A few years ago, I wrote a post titled Damn It Feels Good to Be a Lefty, in which I described life as an oppressed left-handed person in a right-handed world.
In a recent New Yorker blog post titled Are Left-Handed People Smarter? Maria Konivka does a nice job summarizing the history of research on the various contradictory studies about whether lefties enjoy cognitive advantages. It does seem so:
But a growing body of research suggests another, broader benefit: a boost in a specific kind of creativity—namely, divergent thinking, or the ability to generate new ideas from a single principle quickly and effectively. In one demonstration, researchers found that the more marked the left-handed preference in a group of males, the better they were at tests of divergent thought. (The demonstration was led by the very Coren who had originally argued for the left-handers’ increased susceptibility to mental illness.) Left-handers were more adept, for instance, at combining two common objects in novel ways to form a third—for example, using a pole and a tin can to make a birdhouse. They also excelled at grouping lists of words into as many alternate categories as possible. Another recent study has demonstrated an increased cognitive flexibility among the ambidextrous and the left-handed—and lefties have been found to be over-represented among architects, musicians, and art and music students (as compared to those studying science).
Part of the explanation for this creative edge may lie in the greater connectivity of the left-handed brain. In a meta-analysis of forty-three studies, the neurologist Naomi Driesen and the cognitive neuroscientist Naftali Raz concluded that the corpus callosum—the bundle of fibers that connects the brain’s hemispheres—was slightly but significantly larger in left-handers than in right-handers. The explanation could also be a much more prosaic one: in 1989, a group of Connecticut College psychologists suggested that the creativity boost was a result of the environment, since left-handers had to constantly improvise to deal with a world designed for right-handers. In a 2013 review of research into handedness and cognition, a group of psychologists found that the main predictor of cognitive performance wasn’t whether an individual was left-handed or right-handed, but rather how strongly they preferred one hand over another. Strongly handed individuals, both right and left, were at a slight disadvantage compared to those who occupied the middle ground—both the ambidextrous and the left-handed who, through years of practice, had been forced to develop their non-dominant right hand. In those less clear-cut cases, the brain’s hemispheres interacted more and overall performance improved, indicating there may something to left-handed brains being pushed in a way that a right-handed one never is.
The bolded text most intrigued me. While I identify as left-handed because I write lefty, eat lefty, and brush my teeth lefty (among other things), I also do a number of things righty. In all sports, my right arm is the strong arm. Randomly, I use scissors with my right hand.
Growing up, I was told I was a “sit down lefty” — as if that were a type of lefty, someone who is left handed when sitting, but right handed when standing. In fact, I think what happened is that I was born left handed, and through instruction and social pressure, I took on some activities with my right hand. My grandmother, upon seeing me incline to my left hand as a baby, supposedly told my parents that they should train me to use my right hand, and my parents agreed. In The New Yorker post, I learned that historically lefties were stereotyped as especially wicked and prone to committing criminal acts, so perhaps my grandmother’s stance was influenced from a previous era. More practically, since we already had right handed baseball gloves lying around for the rest of the family, my parents rationally figured it’d be easier for everyone if I were right handed at sports. I was taught to throw right and shoot a ball right, and the rest is history.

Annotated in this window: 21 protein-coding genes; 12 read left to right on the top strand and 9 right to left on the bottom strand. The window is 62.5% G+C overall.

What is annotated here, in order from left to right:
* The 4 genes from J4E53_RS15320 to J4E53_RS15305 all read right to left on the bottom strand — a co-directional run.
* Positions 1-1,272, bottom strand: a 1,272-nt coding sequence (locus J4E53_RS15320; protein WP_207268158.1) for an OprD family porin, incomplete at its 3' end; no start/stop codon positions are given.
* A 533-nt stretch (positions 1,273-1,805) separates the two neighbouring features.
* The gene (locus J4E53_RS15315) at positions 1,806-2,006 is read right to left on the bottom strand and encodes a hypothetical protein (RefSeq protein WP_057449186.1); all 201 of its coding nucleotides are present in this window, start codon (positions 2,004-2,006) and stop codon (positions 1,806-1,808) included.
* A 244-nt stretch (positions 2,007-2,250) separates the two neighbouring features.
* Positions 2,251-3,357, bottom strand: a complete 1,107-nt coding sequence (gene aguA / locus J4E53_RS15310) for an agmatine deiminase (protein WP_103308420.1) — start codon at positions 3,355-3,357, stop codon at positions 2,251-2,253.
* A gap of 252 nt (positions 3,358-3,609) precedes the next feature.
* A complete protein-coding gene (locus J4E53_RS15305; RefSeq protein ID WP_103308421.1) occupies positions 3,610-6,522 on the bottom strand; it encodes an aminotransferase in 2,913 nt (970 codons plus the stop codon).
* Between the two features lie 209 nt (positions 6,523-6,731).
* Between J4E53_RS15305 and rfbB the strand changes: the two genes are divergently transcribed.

So I am not ambidextruousness in the sense I am equally strong with both hands. In fact, my natural leftyness combined with socially-taught rightyness has resulted in me lacking a decisively strong hand altogether. Maybe this explains my poor motor skills. For example, I’m not good at tying knots or getting keys off of keychains or similar types of activities.
But per the New Yorker post, perhaps being forced to develop my non-dominant hand has led to some unique cognitive strengths. What’s more, being lefty in school-related activities (like writing) caused me to have some social experiences that perhaps made me stronger. I have a distinct memory in grammar school asking the teacher if there was a left handed desk to use (there were only desks attached to chairs for righties) and having to walk down the hallway, grab the spare lefty desk, and bring it back into the classroom, as everyone watched. The chair was old and the table rusty. I felt like an outsider. I could have used more experiences like that growing up — feeling like an outsider.
Meanwhile, as an adult, being left-handed has had only social benefit. The enthusiasm with which lefties talk to one another about their left-handedness is fascinating. I’ve signed copies of my books at dozens of tables to probably more than a thousand people now, and without exception, at every signing, someone notices me holding the pen with my left hand and excitedly says they’re left handed, too. I look up, make eye contact with the person, and we have a moment. “Strength in numbers,” I say every time, “We gotta stick together.”
(Thanks to Amy Batchelor for the link.)